Goal Zero Flashlight

5 thoughts on “What You Can Do When The Power Is Out

  • May 24, 2019 at 10:43 am
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    In my household we have a variety of solar and hand crank radios, flashlights, Luci lanterns, plus a variety of flashlights and lanterns using all the common size batteries. We have solar battery charges and looking to get, as funds allow, some rechargeable batteries. Those will be used for battery powered fans and flashlights or maybe a portable CD player.

    What I figured out is that without a solar panel, battery bank or a generator, in some situations, these devices may not be able to provide you with enough hours of light or charge other devices fully and in a “reasonable” amount of time. And thus you may not be able to use them as much as you’d like unless you have multiple units to charge up while others are in use.

    With any electronic devices, we have to consider charge time, operating time and how fully and fast they can charge another device. How long does it take to charge off a wall outlet, how many hours of sun or how long does one have to crank them to charge them up? Without some “extra” power they can potentially become useless quickly or we might have to go without using them for a day.
    I definitely would consider a Goal Zero unit or setup solar panels to support these small devices and of course for the ability to use appliances or power tools.

    Reply
    • May 24, 2019 at 1:13 pm
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      Hi Frank, I love hearing you have many many types of crank radios, flashlights, etc. It’s critical we have several different options as you said. If we are charging one unit, we need other back up units to use. We need additional batteries and flashlights. When in doubt buy two more. Great comment! Linda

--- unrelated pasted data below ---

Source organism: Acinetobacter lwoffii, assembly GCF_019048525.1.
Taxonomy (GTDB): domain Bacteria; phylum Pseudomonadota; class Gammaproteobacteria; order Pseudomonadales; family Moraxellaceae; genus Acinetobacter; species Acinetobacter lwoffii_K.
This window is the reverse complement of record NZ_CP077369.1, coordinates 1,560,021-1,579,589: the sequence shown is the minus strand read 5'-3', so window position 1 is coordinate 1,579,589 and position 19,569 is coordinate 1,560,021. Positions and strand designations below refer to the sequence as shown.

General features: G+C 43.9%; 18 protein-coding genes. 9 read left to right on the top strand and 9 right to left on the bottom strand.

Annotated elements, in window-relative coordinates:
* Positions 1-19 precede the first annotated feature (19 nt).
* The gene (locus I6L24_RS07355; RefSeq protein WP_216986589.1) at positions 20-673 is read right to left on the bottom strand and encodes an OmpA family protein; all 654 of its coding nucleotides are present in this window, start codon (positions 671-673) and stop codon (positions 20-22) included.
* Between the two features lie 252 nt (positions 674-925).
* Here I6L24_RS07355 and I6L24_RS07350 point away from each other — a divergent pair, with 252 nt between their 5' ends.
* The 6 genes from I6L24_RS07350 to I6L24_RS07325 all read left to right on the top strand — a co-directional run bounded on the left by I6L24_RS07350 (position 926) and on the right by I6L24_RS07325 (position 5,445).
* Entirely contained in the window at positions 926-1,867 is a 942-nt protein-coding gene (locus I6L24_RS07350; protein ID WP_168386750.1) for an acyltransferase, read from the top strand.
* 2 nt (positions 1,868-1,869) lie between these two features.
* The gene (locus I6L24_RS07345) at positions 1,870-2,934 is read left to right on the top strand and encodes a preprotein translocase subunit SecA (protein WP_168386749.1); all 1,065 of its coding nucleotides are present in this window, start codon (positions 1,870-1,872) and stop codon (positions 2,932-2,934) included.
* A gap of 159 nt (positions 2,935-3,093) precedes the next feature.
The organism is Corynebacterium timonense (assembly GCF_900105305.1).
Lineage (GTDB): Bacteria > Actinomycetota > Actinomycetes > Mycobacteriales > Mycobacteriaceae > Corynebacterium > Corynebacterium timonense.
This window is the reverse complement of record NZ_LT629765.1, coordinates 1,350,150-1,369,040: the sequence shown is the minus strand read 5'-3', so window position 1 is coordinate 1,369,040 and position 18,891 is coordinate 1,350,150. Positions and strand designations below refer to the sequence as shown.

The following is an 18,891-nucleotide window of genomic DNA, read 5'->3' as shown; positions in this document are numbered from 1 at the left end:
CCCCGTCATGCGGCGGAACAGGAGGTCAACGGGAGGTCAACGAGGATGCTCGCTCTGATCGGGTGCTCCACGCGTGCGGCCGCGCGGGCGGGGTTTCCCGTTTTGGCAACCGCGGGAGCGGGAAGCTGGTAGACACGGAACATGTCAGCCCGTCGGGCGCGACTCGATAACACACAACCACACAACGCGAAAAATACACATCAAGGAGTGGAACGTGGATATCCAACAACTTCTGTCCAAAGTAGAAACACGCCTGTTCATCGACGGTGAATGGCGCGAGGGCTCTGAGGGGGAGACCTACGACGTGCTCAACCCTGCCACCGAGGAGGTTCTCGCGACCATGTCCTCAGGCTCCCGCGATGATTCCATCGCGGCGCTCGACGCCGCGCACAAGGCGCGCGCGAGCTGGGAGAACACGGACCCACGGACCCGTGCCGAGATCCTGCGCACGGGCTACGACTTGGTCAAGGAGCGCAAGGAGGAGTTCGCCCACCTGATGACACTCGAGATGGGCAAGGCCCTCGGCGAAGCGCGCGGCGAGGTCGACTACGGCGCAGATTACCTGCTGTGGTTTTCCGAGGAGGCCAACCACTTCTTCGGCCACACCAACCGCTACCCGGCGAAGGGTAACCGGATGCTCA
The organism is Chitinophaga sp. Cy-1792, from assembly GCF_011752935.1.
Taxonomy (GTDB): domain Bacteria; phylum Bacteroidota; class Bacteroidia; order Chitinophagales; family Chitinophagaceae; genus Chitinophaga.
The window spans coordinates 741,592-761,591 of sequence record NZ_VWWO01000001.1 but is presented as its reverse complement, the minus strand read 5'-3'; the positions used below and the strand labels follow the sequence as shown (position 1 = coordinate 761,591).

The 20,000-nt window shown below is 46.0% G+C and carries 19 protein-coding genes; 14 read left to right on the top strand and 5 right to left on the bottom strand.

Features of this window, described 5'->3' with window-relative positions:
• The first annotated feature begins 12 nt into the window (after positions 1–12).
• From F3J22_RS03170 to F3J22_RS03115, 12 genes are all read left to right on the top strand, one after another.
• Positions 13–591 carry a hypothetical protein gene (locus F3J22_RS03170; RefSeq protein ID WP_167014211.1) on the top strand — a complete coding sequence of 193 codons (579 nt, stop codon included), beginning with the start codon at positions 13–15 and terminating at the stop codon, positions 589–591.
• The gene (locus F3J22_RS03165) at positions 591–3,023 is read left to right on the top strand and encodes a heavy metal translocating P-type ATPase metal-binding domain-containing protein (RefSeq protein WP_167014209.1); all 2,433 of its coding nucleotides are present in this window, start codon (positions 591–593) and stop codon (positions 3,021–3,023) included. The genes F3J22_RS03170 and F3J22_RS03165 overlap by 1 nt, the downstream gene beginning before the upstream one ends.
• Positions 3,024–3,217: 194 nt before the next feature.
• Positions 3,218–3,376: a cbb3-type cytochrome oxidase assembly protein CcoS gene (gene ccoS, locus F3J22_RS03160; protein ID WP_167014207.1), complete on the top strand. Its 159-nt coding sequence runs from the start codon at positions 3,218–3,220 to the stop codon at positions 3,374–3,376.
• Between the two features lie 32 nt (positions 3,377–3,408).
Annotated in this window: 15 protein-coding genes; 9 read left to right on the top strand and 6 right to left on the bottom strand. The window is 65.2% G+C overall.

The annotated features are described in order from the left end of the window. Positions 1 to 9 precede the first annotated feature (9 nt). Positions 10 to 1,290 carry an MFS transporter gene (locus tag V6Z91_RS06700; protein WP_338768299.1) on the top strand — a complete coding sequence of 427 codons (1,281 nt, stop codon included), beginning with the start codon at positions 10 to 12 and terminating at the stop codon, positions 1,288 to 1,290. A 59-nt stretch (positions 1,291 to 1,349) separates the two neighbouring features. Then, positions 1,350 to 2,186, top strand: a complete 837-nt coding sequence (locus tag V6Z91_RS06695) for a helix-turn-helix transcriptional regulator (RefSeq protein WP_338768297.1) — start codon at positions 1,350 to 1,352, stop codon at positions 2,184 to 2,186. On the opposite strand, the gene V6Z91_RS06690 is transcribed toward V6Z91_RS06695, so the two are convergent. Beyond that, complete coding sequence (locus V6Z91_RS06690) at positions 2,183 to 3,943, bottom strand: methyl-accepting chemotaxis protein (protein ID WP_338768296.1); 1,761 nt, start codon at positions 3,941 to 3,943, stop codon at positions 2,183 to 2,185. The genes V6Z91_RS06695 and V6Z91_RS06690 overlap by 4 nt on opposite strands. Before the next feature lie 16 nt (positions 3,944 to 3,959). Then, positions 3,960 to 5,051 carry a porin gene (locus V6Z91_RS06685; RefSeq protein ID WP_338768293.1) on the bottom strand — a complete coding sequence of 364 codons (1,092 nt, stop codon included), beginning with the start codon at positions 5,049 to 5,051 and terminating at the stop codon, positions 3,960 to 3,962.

Reply
  • May 24, 2019 at 1:11 pm
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    Any other company, other than Goal Zero, that you can recommend? The reviews on Amazon have upwards of 20% dissatisfaction on many of the products. I am not sure this would be the best buy if we go to use it in an emergency and it doesn’t work. Please, provide information that will be the BEST!

    Reply
  • May 25, 2019 at 5:46 am
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    Linda, living in NW Florida, we get to do the hurricane dance every year. We started out 29 years ago with just the basics of non perishable food, water, extra pet supplies, plywood for the most vulnerable windows, a charcoal grill, flashlights and a battery radio. And lots of prayer from this Minnesota farm girl who found typhoons and hurricanes absolutely terrifying.